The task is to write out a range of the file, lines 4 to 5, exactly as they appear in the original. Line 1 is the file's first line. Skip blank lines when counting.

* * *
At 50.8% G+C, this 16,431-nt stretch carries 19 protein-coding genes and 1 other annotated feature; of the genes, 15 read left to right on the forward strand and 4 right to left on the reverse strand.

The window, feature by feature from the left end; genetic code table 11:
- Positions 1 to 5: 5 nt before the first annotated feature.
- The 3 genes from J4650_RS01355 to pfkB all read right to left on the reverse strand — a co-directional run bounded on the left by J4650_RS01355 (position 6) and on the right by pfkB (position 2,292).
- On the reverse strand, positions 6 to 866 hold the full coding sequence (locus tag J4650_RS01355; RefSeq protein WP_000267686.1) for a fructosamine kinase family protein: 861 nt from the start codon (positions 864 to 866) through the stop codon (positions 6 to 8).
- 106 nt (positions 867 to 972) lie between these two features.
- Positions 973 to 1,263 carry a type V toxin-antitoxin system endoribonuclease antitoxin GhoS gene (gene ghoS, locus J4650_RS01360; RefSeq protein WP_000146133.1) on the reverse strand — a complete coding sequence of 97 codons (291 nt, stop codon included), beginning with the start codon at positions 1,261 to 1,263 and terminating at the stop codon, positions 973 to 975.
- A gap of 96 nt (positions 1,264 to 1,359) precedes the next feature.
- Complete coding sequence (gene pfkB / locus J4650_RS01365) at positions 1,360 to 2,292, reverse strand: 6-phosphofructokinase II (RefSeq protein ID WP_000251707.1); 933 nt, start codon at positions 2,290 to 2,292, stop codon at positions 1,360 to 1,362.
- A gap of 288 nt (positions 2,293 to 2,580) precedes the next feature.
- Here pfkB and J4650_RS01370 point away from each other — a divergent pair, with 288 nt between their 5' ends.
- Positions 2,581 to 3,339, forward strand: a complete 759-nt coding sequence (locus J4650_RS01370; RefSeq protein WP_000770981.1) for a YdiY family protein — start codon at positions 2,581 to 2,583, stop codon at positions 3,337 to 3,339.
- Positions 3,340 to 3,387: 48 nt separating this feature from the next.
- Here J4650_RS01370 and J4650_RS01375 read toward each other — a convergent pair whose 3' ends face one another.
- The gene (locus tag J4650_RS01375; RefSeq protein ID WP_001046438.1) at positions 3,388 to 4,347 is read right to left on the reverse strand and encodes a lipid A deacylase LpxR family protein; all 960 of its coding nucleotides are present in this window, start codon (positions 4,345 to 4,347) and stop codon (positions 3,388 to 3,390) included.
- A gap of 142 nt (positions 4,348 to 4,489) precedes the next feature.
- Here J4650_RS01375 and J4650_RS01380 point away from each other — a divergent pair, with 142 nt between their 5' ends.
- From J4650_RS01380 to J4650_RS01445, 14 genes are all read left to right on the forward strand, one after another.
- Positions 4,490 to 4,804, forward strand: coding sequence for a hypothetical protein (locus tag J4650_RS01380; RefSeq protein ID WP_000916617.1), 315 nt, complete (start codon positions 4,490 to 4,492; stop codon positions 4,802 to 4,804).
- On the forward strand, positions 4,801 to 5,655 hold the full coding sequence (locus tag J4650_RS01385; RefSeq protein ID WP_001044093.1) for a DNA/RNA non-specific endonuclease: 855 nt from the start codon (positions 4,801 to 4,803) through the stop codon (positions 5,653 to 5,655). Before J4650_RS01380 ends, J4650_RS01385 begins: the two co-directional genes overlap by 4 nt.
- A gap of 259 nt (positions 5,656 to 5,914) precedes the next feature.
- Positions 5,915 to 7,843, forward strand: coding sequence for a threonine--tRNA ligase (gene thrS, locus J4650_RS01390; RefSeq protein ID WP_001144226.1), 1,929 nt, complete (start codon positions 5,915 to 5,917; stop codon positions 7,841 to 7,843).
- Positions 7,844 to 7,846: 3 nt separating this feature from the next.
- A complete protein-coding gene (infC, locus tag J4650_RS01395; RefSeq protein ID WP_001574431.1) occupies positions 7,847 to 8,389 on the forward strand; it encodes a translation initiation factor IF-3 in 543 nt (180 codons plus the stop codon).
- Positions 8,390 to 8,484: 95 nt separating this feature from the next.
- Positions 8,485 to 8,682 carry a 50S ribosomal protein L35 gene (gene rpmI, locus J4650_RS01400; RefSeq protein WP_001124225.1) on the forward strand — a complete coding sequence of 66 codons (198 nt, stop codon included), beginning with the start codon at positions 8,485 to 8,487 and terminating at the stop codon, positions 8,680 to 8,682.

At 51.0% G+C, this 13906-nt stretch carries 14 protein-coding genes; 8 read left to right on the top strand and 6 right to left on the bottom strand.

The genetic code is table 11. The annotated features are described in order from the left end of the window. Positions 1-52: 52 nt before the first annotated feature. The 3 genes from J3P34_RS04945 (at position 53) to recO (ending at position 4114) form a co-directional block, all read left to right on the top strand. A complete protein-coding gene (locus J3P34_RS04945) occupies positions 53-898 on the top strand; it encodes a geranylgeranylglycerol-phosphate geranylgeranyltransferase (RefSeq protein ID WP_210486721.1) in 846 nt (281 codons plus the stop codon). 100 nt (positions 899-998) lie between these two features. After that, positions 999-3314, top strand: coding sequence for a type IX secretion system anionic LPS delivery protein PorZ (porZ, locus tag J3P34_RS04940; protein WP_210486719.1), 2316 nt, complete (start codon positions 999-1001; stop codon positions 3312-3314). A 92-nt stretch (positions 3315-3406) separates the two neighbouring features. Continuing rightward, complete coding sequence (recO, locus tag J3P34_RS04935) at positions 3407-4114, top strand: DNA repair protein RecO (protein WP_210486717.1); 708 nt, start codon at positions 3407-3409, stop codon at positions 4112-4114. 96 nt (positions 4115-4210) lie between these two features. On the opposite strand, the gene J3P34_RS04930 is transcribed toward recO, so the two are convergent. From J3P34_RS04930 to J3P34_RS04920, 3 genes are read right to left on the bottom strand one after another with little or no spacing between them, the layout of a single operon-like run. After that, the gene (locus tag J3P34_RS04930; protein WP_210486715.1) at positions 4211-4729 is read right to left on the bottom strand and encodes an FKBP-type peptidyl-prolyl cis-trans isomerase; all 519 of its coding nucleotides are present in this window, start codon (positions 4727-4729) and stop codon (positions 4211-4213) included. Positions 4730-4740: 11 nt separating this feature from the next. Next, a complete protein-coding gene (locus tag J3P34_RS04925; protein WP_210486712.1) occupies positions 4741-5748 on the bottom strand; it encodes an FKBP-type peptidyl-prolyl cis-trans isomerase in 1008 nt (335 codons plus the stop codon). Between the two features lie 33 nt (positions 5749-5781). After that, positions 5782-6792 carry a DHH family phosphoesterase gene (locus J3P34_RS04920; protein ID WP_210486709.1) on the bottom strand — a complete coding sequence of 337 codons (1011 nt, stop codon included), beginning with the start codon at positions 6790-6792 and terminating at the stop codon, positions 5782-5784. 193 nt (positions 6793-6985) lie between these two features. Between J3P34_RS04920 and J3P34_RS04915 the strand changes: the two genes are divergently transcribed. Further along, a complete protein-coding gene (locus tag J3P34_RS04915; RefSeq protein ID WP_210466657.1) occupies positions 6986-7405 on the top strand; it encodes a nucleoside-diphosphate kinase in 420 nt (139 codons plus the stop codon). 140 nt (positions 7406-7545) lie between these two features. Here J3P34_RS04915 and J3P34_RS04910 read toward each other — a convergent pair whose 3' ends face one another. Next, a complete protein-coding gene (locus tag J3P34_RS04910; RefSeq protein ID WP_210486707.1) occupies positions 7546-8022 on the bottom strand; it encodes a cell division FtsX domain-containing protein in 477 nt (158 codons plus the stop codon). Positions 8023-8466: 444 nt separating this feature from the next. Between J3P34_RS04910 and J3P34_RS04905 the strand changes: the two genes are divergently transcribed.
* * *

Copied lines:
- The 3 genes from J4650_RS01355 to pfkB all read right to left on the reverse strand — a co-directional run bounded on the left by J4650_RS01355 (position 6) and on the right by pfkB (position 2,292).
- On the reverse strand, positions 6 to 866 hold the full coding sequence (locus tag J4650_RS01355; RefSeq protein WP_000267686.1) for a fructosamine kinase family protein: 861 nt from the start codon (positions 864 to 866) through the stop codon (positions 6 to 8).